Support Local News.

We've been with you throughout the pandemic, the vaccinations and the reopening of schools, businesses and communities. There's never been more of a need for the kind of local, independent and unbiased journalism that The Day produces.
Please support our work by subscribing today.

Norwich City Council has busy agenda Monday

Norwich — There will be no mid-summer break for the Norwich City Council. 

Aldermen will hold three public hearings Monday, one on a plan to bond the city’s entire $145 million pension obligation and another to bond $740,000 for engineering of a new exit ramp for a proposed second business park.

They also will be asked to vote on City Manager John Salomone’s proposed plan to spend the bulk of the city’s $14.7 million in federal American Rescue Plan COVID-19 relief funds.

Public comment will be taken on those three measures, along with a new proposed zoning ordinance to allow rental storage units in Planned Commercial zones in the city.

The council meeting will be held at 7:30 p.m. Monday in City Hall.

The council faces a tight timeline on the plan to bond the city’s $145 million pension obligation, which would require voter approval at a referendum. The council must vote on the proposed ordinance in August to have time to get the item on the Nov. 2 ballot. Aldermen and representatives from Norwich Public Utilities and the school system attended a June 29 presentation on the proposal.

With the current favorable interest rates on municipal bonds, finance officials estimated the plan would save about $43 million over a 30-year period. Instead of the city paying an annual contribution to the total pension obligation, budgeted at $13.7 million in this year’s city operating budget, the bond proceeds would pay off the entire pension obligation. The city would budget annually to pay the debt service and pension contributions for active employees. That total is expected to be lower by more than $1 million each year.

The proposed ordinance to bond $740,000 to redesign the Interstate 395 Exit 18 ramp does not require a referendum, but the council will hold a public hearing on the plan Monday. The spending is part of advanced work on the proposed second business park on former farmland in the Occum area and would pay for “planning, permitting and engineering” to create a dedicated lane for traffic heading to the site.

The Norwich Community Development Corp. has been studying the idea of creating what is being dubbed “business park north” on land encompassing the former Tarryk and Doolittle farms and other adjacent properties on Canterbury Turnpike and Lawler Lane and off Route 97 in Occum. NCDC has a purchase agreement with current owners Byron Brook Country Club LLC and M&A Holdings LLC, for $3.55 million for 17 parcels, that runs through Dec. 15 with possible extensions through 2022.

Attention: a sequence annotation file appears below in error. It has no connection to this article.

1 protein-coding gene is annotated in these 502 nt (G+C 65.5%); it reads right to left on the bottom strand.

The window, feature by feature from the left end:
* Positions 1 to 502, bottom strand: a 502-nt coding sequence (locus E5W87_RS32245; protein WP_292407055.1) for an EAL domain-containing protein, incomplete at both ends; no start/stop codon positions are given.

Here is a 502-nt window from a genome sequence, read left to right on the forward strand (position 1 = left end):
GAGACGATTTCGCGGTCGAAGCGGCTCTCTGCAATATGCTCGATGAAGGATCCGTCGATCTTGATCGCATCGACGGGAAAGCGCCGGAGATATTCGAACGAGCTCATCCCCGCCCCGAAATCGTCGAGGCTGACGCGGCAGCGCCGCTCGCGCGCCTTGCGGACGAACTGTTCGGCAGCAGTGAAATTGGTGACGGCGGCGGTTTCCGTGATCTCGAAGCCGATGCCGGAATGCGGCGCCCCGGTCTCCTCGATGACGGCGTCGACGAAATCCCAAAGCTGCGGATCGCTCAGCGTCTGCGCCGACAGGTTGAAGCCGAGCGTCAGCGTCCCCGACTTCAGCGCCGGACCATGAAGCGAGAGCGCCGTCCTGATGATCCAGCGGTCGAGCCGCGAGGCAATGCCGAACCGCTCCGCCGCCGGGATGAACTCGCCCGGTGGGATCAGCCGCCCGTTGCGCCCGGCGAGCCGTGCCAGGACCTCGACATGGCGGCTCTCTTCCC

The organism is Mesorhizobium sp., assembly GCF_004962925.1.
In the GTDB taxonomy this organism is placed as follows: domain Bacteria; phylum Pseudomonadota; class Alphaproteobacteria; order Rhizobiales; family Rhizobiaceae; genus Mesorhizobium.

City Manager Salomone said the business park proposal is too preliminary to consider using some of the city’s anticipated nearly $30 million in American Rescue Plan grants over the next two years. He presented his plan to the City Council July 6 outlining his proposal for spending about $10 million of the city’s first-year total of $14.6 million in ARP funds. Norwich will receive another $14.6 million next year.

His plan left $5.4 million in reserve, but on Monday, Salomone will request that $500,000 of the surplus be allocated to Norwich Free Academy to help fund restoration of the slate roof on the Slater Memorial Museum. The grant would be eligible under the historic preservation category in the ARP, he said.

Salomone’s proposal would provide $2.1 million to Norwich Human Services for a myriad of services to residents affected by COVID-19 health issues and economic impacts; $2.1 million to complete the planned Uncas Leap Heritage Park and $2 million to NCDC to revive the expired downtown revitalization program and expand eligibility citywide.

He proposed $1.2 million for an innovative partnership with Habitat for Humanity of Eastern Connecticut, including $360,000 to assist with the construction of 10 new homes on land between Sylvester and Margerie streets, and $840,000 to rehabilitate Norwich homes taken through tax foreclosure or abandonment. Habitat would renovate the homes and find buyers to return them to the tax rolls.

Salomone’s ARP proposal will be presented as a council resolution Monday, with public comment allowed prior to any council action on this and other resolutions on the agenda.

c.bessette@theday.com

READER COMMENTS

Loading comments...
Hide Comments
Stay up to date with The Day's breaking coronavirus coverage
Sign up to receive our daily coronavirus newsletter

TRENDING

PODCASTS